get anything done except under pressure. I started working
on the case late last Monday evening, on the eve of the
hearing, trying to go through and sort out some 2 thousand
pages which by then were still in disorder in a carton.
Tuesday evening I put them in binders and started going
though them, finishing at eight in the morning and going
straight to court. I didn't learn my lesson. I relaxed
during the weekend, wasted most of Monday, run a million
errands on Tuesday and began to preapare my plea  around
nine on Tuesday evening. It was ready at six in the
morning, whereafter I slept for one hour and went to court.
The question now was, was there any logic and coherence in
the plea I had prepared in my half-ruined state at night? I
hadn't reviewed it. 

It turned out there was plenty, but just a bit short of
enough. The final touch, the polishing of the arguments,
their correct order, it all could have been better. Yet, I
think I made my points quite clear. It's not easy: RTC's
case is one pile of legal shit, where all energy has been
put into cheap rhetorics and none in sorting out the causes
and effects and legal conditions and consequences of
things. Typical CoS litigation, simply. If you clean out
the irrelevant and sort the mess, what is left is just a
few very simple issues that can be decided just as
correctly in one way as in the other: matters of opinion.
Which in turn means that there is no way of knowing - or
even guessing - what the ruling will be. Due to holidays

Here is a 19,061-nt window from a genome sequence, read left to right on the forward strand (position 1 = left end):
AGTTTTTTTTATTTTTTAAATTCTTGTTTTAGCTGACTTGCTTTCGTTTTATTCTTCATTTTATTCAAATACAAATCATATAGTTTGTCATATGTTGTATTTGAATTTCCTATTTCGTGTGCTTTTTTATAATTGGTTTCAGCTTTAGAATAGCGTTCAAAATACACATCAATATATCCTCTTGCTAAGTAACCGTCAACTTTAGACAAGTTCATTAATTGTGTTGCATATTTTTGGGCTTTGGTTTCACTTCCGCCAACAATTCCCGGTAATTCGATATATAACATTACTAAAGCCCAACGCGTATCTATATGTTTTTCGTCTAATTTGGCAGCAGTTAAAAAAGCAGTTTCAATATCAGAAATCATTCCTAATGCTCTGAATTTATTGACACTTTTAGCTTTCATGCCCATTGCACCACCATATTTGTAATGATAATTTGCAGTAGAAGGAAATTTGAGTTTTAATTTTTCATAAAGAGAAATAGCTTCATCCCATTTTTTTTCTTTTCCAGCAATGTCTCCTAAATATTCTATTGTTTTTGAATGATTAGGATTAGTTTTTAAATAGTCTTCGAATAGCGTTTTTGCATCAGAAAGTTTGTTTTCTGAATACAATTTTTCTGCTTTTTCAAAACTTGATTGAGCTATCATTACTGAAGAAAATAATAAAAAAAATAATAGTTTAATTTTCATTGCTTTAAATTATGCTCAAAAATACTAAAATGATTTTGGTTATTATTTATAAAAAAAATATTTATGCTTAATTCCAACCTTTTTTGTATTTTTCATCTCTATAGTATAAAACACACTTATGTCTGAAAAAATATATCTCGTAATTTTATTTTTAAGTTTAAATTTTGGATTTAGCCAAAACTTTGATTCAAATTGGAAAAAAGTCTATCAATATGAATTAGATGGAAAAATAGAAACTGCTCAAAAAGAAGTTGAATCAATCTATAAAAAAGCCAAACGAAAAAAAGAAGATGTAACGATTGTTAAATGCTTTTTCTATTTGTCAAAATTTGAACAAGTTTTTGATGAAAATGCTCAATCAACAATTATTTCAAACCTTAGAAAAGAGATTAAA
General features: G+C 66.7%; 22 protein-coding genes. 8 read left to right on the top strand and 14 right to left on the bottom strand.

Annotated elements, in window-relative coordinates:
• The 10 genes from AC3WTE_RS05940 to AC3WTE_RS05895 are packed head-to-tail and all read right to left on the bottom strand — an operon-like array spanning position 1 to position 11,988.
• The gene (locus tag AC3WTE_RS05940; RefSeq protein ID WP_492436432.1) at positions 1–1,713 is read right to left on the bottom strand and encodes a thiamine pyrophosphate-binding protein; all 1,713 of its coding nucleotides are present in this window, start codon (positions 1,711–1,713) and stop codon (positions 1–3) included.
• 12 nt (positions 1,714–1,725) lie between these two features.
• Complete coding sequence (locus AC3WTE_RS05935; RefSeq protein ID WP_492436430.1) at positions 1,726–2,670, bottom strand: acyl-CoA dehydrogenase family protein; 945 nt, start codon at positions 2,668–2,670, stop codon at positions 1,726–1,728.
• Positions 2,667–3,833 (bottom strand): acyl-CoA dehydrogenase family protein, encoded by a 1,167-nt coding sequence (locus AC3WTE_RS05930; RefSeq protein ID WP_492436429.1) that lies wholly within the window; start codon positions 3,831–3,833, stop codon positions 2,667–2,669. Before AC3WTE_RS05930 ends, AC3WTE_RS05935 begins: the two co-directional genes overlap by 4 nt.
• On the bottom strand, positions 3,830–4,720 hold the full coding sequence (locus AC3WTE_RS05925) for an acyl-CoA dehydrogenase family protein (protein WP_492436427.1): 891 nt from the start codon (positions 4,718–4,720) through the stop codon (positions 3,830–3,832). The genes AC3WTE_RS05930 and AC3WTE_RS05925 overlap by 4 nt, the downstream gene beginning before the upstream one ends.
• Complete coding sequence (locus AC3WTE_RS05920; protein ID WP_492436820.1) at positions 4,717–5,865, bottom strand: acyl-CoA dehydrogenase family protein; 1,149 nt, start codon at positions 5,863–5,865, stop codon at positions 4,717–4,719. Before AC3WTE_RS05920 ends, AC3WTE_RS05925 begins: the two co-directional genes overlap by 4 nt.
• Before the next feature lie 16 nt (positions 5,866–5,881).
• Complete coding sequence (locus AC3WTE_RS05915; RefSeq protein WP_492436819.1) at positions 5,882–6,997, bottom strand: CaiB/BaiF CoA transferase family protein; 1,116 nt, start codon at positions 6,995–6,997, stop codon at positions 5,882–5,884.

it's expected on August 31. 

So far so well. The next chapter deals with legal costs.
These are generally fairly low in Sweden compared to other
European countries and cannot be compared with what is
awarded (or not awarded) in the US. The basic rule is that
who loses a case pays his counterpart's legal costs, within
reason. To give you an idea, the lawyer that represented me
from October 1996 to October 1997 and did a very good job
at it, was paid by the state for about 120 hours of work
some SEK 150.000 (USD 19.000). 20% more would still not
have been unreasonable, but that's about it. Plus necessary
and reasonable costs. In her case it was another SEK 4.000
(USD 500). If the parties partly win and partly lose, they
carry the legal costs proportionally to their gain and loss.

Now, hold your pants. RTC has only demanded SEK 25.000 (USD
3.125) in damages and I have all along expected that it was
with the backthought that by trying to win the entire
amount, they could aim at hitting me much harder with legal
costs. I was expecting a bill of half a million and I was
well prepared to dispute it. But when the time came,
Magnusson's aide got up and handed the bill to the chairman
and to me without a word. I leafed past the introduction
and looked at the figures. Fees SEK 4.500.000. Costs SEK
345.326. USD 562.500 and 43.000 respectively. I started to
laugh. I tried to stop, to no avail. The amount is so
absolutely ridiculous, so utterly absurd, so completely
ludicrous, that you begin to wonder about your own sanity:
no-one can be that insane as to ask for such a sum,
therefore you must be hallucinating yourself. I looked up.
The chairman was pronouncing the figures as if he was
tasting every one of them and - first time - he had lost
his stone face. A second judge had evidently a hard time to